He called himself Alvin Limardo, and the job he had for Kinsey was
cut-and-dried: locate a kid who’d done him a favor and pass on a check
for $25,000. It was only later, after he’d stiffed her for her retainer,
that Kinsey found out his name was Daggett—John Daggett, ex-con, inveterate liar, chronic drunk, and dead. The cops called it an
accident: death by drowning. Kinsey wasn’t so sure.
Pulled into the detritus of a dead man’s life, Kinsey soon realizes that Daggett had an awful lot of enemies. There’s the daughter who grew up with a
cheating drunk for a father and the wife who’s become a religious nut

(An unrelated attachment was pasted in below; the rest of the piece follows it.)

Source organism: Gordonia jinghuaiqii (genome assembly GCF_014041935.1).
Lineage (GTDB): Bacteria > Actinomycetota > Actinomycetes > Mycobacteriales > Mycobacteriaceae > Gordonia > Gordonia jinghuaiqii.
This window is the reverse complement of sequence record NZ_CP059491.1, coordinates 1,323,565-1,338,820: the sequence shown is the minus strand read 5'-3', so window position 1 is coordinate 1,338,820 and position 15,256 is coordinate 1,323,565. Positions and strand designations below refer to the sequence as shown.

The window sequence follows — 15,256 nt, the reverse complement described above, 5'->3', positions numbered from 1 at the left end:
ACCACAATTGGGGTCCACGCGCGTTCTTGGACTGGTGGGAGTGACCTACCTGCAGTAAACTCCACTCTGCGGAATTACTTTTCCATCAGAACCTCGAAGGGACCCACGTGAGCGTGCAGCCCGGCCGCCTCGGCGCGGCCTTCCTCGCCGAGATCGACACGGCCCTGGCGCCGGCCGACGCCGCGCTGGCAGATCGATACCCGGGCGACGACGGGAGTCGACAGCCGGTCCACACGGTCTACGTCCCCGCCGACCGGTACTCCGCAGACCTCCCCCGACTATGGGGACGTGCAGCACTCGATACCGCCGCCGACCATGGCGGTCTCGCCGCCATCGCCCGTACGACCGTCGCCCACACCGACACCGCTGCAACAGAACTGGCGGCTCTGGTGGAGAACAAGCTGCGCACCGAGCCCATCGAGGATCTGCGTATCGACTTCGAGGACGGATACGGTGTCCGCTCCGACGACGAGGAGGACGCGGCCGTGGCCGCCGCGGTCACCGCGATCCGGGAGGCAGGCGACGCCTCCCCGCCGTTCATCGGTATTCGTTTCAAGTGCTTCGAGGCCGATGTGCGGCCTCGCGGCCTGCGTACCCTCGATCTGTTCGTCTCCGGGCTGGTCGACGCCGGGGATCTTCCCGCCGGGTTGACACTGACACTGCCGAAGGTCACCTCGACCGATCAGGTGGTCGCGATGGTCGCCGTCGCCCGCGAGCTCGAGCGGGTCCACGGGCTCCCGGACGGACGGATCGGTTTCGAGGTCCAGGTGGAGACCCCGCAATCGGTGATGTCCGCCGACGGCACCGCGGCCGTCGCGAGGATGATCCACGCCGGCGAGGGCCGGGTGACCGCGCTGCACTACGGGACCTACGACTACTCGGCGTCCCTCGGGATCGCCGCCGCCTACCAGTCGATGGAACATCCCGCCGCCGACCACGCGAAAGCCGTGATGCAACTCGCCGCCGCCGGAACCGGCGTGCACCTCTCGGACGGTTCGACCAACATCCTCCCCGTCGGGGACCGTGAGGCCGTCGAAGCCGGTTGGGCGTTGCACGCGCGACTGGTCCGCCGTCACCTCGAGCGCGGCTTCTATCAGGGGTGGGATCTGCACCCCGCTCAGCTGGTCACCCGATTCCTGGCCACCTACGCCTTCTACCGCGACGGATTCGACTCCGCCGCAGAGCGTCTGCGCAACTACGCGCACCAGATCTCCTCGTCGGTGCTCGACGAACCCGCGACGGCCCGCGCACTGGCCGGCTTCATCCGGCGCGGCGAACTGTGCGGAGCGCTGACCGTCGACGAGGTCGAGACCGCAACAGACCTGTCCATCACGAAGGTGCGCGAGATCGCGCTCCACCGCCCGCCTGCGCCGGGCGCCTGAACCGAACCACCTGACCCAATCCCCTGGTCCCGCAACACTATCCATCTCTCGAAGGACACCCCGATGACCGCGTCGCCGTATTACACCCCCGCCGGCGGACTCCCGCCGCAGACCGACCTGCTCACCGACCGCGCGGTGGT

in response to an intolerable marriage. There’s the lady who thought she
was Mrs. Daggett—and has the bruises to prove it—only to discover the
legal Mrs. D. And there are the drug dealers out $25,000. But most of
all, there are the families of the five people John Daggett killed,
victims of his wild, drunken driving. The DA called it vehicular
manslaughter and put him away for two years. The families called it
murder and had very good reason to want John Daggett dead.
cunning, and clever, this latest Millhone mystery also confronts some
messy truths, for, as Kinsey herself says, “Some debts of the human soul
are so enormous only life itself is sufficient forfeit”—but as she’d
be the first to admit, murder is not a socially acceptable solution.
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